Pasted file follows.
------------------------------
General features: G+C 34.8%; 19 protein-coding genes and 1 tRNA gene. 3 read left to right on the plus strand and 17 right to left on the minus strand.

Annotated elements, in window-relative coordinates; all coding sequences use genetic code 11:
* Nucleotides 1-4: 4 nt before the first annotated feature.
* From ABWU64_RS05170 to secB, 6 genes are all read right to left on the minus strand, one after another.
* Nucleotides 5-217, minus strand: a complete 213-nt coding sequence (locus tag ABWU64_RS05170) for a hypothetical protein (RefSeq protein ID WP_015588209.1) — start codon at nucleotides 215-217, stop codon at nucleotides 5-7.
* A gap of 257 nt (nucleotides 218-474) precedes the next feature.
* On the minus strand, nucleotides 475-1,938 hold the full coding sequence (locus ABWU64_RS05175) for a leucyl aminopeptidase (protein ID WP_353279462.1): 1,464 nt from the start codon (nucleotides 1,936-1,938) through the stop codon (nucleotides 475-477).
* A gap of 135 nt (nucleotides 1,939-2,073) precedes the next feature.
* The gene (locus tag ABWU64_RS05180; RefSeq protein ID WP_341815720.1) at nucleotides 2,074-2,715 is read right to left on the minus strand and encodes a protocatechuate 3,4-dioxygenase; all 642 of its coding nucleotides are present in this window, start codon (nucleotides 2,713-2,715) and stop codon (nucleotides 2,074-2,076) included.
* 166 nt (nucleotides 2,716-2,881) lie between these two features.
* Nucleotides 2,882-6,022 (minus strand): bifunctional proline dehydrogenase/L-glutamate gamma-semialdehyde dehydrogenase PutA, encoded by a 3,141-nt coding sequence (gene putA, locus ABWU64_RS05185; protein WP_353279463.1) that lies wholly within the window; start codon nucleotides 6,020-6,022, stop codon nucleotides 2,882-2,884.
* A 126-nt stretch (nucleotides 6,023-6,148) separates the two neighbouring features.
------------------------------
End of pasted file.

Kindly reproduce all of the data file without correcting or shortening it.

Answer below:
General features: G+C 34.8%; 19 protein-coding genes and 1 tRNA gene. 3 read left to right on the plus strand and 17 right to left on the minus strand.

Annotated elements, in window-relative coordinates; all coding sequences use genetic code 11:
* Nucleotides 1-4: 4 nt before the first annotated feature.
* From ABWU64_RS05170 to secB, 6 genes are all read right to left on the minus strand, one after another.
* Nucleotides 5-217, minus strand: a complete 213-nt coding sequence (locus tag ABWU64_RS05170) for a hypothetical protein (RefSeq protein ID WP_015588209.1) — start codon at nucleotides 215-217, stop codon at nucleotides 5-7.
* A gap of 257 nt (nucleotides 218-474) precedes the next feature.
* On the minus strand, nucleotides 475-1,938 hold the full coding sequence (locus ABWU64_RS05175) for a leucyl aminopeptidase (protein ID WP_353279462.1): 1,464 nt from the start codon (nucleotides 1,936-1,938) through the stop codon (nucleotides 475-477).
* A gap of 135 nt (nucleotides 1,939-2,073) precedes the next feature.
* The gene (locus tag ABWU64_RS05180; RefSeq protein ID WP_341815720.1) at nucleotides 2,074-2,715 is read right to left on the minus strand and encodes a protocatechuate 3,4-dioxygenase; all 642 of its coding nucleotides are present in this window, start codon (nucleotides 2,713-2,715) and stop codon (nucleotides 2,074-2,076) included.
* 166 nt (nucleotides 2,716-2,881) lie between these two features.
* Nucleotides 2,882-6,022 (minus strand): bifunctional proline dehydrogenase/L-glutamate gamma-semialdehyde dehydrogenase PutA, encoded by a 3,141-nt coding sequence (gene putA, locus ABWU64_RS05185; protein WP_353279463.1) that lies wholly within the window; start codon nucleotides 6,020-6,022, stop codon nucleotides 2,882-2,884.
* A 126-nt stretch (nucleotides 6,023-6,148) separates the two neighbouring features.